# Tour:Getting started (beginners)

Get started

We are about to get started on the guided tour for beginners. To get the most from this guided tour, stay faithful to it, i.e. read the articles in the order suggested. You will have various opportunities for detours: some other articles to read so as to get a better understanding of what you're touring, and some just for entertainment. Please try to open these *detours* in different windows/tabs so that you do not lose track of where you are in the main tour.

This tour is not intended to be a complete introduction to group theory, or a replacement for textbook or course materials. Rather, it is intended as a supplement. To get the most from this tour, keep open your main course book or lecture notes and make sure you can *map* what's there on the wiki, with what you're learning in the course or from the textbook.

The tour is structured as follows.

## Part one

Get started with Tour:Introduction one (beginners)

This part provides some very basic, introductory definitions. We do not focus here on the example-oriented motivation for these definitions. The pages are:

- group
- Abelian group
- Subgroup
- Trivial group
- Verifying the group axioms
- Understanding the definition of a group

Prerequisites for this part:

- An understanding of set-theoretic notation
- A basic understanding of functions between sets, unary and binary operations, and relations

The goal of this part is to:

- Provide a basic understanding of the definitions of group, subgroup, trivial group, and Abelian group
- Provide the skill of determining whether a set with a binary operation, forms a group

## Part two

Get started with Guided tour for beginners:Introduction two

This part focuses on providing an understanding of how to do simple manipulations involving groups. We begin by generalizing some of the ideas involving groups, and discussing proofs involving some of the basic manipulations.

Prerequisites: Part one (or equivalent)

The goal of this part is to give comfort in simple manipulations involving groups.

Articles covered in this part are:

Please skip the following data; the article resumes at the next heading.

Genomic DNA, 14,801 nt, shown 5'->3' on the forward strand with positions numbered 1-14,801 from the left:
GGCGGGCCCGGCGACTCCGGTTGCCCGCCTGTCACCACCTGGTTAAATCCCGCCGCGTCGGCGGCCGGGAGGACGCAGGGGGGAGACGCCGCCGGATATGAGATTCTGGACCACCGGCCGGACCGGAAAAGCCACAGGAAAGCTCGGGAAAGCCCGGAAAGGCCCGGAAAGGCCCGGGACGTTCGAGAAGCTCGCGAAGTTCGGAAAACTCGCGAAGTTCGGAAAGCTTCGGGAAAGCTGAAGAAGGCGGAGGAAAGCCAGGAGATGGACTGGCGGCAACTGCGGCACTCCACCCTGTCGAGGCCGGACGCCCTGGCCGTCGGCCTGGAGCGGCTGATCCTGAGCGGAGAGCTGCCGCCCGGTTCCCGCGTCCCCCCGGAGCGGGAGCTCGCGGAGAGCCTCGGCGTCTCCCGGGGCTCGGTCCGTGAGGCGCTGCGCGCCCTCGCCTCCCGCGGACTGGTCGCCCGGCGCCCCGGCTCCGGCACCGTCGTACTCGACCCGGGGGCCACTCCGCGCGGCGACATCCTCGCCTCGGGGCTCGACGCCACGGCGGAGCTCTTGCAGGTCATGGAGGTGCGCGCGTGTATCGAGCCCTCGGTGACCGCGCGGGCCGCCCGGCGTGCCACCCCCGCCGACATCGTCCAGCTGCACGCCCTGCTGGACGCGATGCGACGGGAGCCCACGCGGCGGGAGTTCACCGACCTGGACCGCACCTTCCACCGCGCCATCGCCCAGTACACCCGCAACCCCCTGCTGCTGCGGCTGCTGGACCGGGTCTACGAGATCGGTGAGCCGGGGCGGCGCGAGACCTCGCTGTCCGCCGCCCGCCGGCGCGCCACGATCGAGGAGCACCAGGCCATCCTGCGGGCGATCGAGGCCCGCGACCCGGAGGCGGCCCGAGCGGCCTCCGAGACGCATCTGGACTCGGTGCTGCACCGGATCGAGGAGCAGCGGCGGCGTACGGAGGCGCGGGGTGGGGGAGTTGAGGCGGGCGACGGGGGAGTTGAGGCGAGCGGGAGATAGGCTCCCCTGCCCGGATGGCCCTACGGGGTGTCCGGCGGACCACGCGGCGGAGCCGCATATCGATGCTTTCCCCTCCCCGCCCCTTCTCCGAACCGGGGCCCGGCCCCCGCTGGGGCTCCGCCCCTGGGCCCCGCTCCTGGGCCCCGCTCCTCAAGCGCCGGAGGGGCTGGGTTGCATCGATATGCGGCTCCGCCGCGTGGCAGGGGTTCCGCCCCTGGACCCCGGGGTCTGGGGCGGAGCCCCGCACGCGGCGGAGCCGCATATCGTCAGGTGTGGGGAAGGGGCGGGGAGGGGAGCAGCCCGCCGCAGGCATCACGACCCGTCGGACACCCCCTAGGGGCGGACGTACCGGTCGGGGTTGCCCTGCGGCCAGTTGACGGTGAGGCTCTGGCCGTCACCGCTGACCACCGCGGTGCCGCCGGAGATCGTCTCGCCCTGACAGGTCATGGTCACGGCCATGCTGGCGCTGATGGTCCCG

- Some variations of group
- Equality of left and right neutral element
- Equality of left and right inverses
- Equivalence of definitions of group
- Invertible implies cancellative
- Equivalence of definitions of subgroup
- Associative binary operation
- Inverse map is involutive
- Associative binary operation
- Order of a group
- Finite group
- Subsemigroup of finite group is subgroup
- Sufficiency of subgroup criterion
- Manipulating equations in groups

## Part three

Get started with Guided tour for beginners:Introduction three

Prerequisites: Part two or equivalent

This part focuses a bit more on subgroups; the notion of intersection and union of subgroups and whether a union of subgroups is a subgroup.

- Intersection of subgroups is subgroup
- Union of two subgroups is not a subgroup
- Left coset of a subgroup
- Left cosets partition a group
- Left cosets are in bijection via left multiplication
- Right coset of a subgroup
- Left and right coset spaces are naturally isomorphic
- Index of a subgroup
- Lagrange's theorem
- Generating set of a group
- Subgroup generated by a subset
- Join of subgroups
- Some examples of groups and subgroups

## Part four

*Not yet prepared*

- Homomorphism of groups
- Isomorphism of groups
- Isomorphic groups
- Endomorphism of a group
- Automorphism of a group
- Automorphism group
- Inner automorphism
- Kernel
- Normal subgroup
- Quotient group
- First isomorphism theorem
- Second isomorphism theorem
- Third isomorphism theorem

## Part five

*Not yet prepared*

- Characteristic subgroup
- Characteristic implies normal
- External direct product
- Internal direct product
- Group property
- Subgroup property
- Subgroup-defining function
- Center
- Characteristic of normal implies normal
- Commutator subgroup
- Normality is strongly intersection-closed
- Normality is strongly join-closed
- Invariance property